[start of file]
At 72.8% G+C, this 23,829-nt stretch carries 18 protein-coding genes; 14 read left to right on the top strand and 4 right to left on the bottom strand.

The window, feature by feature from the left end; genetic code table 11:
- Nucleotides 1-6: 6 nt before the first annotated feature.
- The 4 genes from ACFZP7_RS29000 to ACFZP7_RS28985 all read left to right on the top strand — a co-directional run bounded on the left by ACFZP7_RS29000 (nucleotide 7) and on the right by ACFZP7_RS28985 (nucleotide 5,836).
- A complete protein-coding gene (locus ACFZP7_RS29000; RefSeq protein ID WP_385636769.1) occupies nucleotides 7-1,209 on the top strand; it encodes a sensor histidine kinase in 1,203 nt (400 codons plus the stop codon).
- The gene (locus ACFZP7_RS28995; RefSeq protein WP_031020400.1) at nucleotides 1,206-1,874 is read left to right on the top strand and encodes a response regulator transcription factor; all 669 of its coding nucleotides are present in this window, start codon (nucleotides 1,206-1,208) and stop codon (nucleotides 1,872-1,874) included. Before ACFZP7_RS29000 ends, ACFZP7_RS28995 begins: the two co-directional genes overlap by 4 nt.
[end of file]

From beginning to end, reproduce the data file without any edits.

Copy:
At 72.8% G+C, this 23,829-nt stretch carries 18 protein-coding genes; 14 read left to right on the top strand and 4 right to left on the bottom strand.

The window, feature by feature from the left end; genetic code table 11:
- Nucleotides 1-6: 6 nt before the first annotated feature.
- The 4 genes from ACFZP7_RS29000 to ACFZP7_RS28985 all read left to right on the top strand — a co-directional run bounded on the left by ACFZP7_RS29000 (nucleotide 7) and on the right by ACFZP7_RS28985 (nucleotide 5,836).
- A complete protein-coding gene (locus ACFZP7_RS29000; RefSeq protein ID WP_385636769.1) occupies nucleotides 7-1,209 on the top strand; it encodes a sensor histidine kinase in 1,203 nt (400 codons plus the stop codon).
- The gene (locus ACFZP7_RS28995; RefSeq protein WP_031020400.1) at nucleotides 1,206-1,874 is read left to right on the top strand and encodes a response regulator transcription factor; all 669 of its coding nucleotides are present in this window, start codon (nucleotides 1,206-1,208) and stop codon (nucleotides 1,872-1,874) included. Before ACFZP7_RS29000 ends, ACFZP7_RS28995 begins: the two co-directional genes overlap by 4 nt.